I purchased one bunch of mums and one small, pre-made bouquet that I then took apart. I suggest purchasing flowers when they are on sale, so make sure to keep an eye on that before you purchase! I went when there was a 40% off on fall flowers sale.

A Gorgeous Modern Hoop Wreath

 

Instructions:

  1. Heat your glue gun up so it is ready when you are. Loosely lay your greenery and flowers around and decide on a rough arrangement of what you want.
  2. Start taping down your greenery. I cut the largest branches off of my bunch and taped them down. Make sure to hide the tape under other leaves if it will not be covered by flowers later on.
  3. Once you have the leaves to your liking, move on to the flowers! Cut the flower heads off of their stems. Apply them to the wreath with the glue gun. If the flower was going in a tricky place, I put a small dot of glue just to secure the flower and then flipped the wreath over so I could see better where to add more glue. I worked from the center of my flower bunch outward. I also spaced my flowers very close together to make my wreath more lush.

 

A Gorgeous Modern Hoop Wreath

When you have enough flowers on the wreath, you’re done! I decided to add a ribbon from my stash to the top, but it’s not at all necessary. Hang your wreath and marvel at its beauty!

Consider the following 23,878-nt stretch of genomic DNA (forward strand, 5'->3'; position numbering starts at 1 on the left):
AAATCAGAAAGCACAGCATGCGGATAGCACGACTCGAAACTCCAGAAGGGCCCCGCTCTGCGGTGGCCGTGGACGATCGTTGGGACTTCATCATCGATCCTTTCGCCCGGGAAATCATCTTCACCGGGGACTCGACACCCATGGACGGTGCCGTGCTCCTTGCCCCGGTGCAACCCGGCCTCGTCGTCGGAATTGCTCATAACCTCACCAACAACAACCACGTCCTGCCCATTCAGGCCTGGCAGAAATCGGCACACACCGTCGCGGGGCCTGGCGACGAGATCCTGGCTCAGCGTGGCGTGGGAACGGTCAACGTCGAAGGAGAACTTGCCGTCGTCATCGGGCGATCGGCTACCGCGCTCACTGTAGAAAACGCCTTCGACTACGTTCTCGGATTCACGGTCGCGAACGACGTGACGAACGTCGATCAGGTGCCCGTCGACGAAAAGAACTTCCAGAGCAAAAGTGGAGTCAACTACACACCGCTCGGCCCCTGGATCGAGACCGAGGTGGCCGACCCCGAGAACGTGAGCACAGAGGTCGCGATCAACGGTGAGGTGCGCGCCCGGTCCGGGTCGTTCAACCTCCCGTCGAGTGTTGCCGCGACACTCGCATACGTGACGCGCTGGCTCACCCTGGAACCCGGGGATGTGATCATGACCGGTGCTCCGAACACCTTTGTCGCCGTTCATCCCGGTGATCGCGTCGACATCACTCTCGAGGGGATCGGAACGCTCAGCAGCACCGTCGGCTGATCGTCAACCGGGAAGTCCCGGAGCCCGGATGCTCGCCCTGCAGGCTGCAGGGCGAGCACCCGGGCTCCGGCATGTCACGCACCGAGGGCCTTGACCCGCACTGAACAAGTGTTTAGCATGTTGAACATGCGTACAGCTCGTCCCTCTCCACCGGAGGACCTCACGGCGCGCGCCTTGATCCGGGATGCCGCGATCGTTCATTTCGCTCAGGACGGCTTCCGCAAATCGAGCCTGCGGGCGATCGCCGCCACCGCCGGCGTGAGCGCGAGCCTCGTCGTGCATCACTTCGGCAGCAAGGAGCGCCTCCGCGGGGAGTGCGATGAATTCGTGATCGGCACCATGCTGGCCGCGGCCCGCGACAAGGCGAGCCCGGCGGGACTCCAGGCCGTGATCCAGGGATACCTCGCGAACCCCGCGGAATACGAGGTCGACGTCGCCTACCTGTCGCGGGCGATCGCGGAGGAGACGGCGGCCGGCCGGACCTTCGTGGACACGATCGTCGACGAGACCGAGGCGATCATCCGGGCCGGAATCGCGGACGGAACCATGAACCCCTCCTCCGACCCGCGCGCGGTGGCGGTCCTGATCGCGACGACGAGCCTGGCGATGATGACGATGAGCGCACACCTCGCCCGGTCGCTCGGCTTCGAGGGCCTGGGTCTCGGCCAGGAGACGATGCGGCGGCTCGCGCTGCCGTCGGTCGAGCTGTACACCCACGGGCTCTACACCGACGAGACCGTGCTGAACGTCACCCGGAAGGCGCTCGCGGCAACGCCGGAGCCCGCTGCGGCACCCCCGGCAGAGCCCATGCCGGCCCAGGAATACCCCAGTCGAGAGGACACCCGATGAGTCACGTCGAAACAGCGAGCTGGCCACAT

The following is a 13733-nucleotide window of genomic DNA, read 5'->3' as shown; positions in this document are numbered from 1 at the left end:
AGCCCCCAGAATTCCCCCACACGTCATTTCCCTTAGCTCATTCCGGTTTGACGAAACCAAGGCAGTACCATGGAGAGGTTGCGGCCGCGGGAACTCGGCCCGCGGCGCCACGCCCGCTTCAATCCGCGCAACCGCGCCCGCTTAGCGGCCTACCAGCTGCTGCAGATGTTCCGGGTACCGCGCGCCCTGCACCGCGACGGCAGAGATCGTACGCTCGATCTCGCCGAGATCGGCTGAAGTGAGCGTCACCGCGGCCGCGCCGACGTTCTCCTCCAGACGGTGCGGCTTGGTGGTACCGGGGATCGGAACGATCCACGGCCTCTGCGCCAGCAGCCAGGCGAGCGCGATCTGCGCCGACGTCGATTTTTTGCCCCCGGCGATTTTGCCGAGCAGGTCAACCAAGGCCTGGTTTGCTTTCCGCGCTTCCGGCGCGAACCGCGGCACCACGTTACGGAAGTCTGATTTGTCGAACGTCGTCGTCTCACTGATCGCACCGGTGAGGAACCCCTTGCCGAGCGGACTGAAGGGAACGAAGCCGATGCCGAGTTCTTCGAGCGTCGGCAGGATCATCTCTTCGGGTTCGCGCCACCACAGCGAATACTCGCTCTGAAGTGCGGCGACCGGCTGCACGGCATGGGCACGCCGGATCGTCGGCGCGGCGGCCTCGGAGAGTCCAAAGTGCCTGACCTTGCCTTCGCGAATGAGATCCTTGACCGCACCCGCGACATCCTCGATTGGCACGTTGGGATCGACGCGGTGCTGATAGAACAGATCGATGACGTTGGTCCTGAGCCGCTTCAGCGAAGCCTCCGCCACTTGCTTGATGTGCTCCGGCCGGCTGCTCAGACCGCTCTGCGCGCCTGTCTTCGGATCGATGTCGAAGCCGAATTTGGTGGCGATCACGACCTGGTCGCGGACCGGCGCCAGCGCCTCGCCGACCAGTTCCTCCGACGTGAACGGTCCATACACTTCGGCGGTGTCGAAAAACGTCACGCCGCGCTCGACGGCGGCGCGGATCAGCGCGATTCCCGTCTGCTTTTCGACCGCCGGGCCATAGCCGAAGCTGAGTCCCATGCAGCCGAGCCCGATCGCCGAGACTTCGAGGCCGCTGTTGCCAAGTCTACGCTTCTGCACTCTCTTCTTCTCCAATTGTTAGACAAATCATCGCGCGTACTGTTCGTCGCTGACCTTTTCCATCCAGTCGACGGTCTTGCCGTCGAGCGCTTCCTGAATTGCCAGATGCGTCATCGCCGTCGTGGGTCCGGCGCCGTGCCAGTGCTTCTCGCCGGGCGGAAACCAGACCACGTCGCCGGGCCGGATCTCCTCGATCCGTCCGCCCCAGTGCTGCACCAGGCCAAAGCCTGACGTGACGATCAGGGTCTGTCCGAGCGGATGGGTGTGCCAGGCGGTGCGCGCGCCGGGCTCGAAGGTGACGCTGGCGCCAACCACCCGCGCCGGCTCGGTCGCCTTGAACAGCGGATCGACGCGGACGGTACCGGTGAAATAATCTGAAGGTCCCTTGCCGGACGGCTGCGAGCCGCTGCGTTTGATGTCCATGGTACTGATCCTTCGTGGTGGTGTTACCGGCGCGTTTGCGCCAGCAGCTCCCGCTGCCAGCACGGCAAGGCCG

A Gorgeous Modern Hoop Wreath

If you love arranging flowers and matching unique color schemes together, then perhaps wreath making would be a great source of side income for you. Wreaths of this style sell for $45-55 on Etsy, and at Michaels I saw wreaths selling for $60-80. With tax, my total for this project was $21.21 (I did not count the glue gun and glue stick as those are reusable, general craft items). I also have enough flowers left over for another wreath, which would lower my cost per wreath. The wreath took very little time to put together, so you could potentially net $24-34 per wreath.

Another place to find great wreath materials is Afloral. They have hoops in gold, which I love! Their flowers are more costly but are beautiful and very high quality.

A Gorgeous Modern Hoop Wreath

And that’s the end of this tutorial! I’d love to see your creations—tag @hannah_lynne on instagram! Follow me on Pinterest for plenty of inspiration and don’t forget to subscribe below for the latest content!

3 Easy Steps to a Modern Hoop Wreath

3 Easy Steps to a Modern Hoop Wreath

Make an Easy Watercolor Background on Your iPad or iPhone

Make an Easy Watercolor Background on Your iPad or iPhone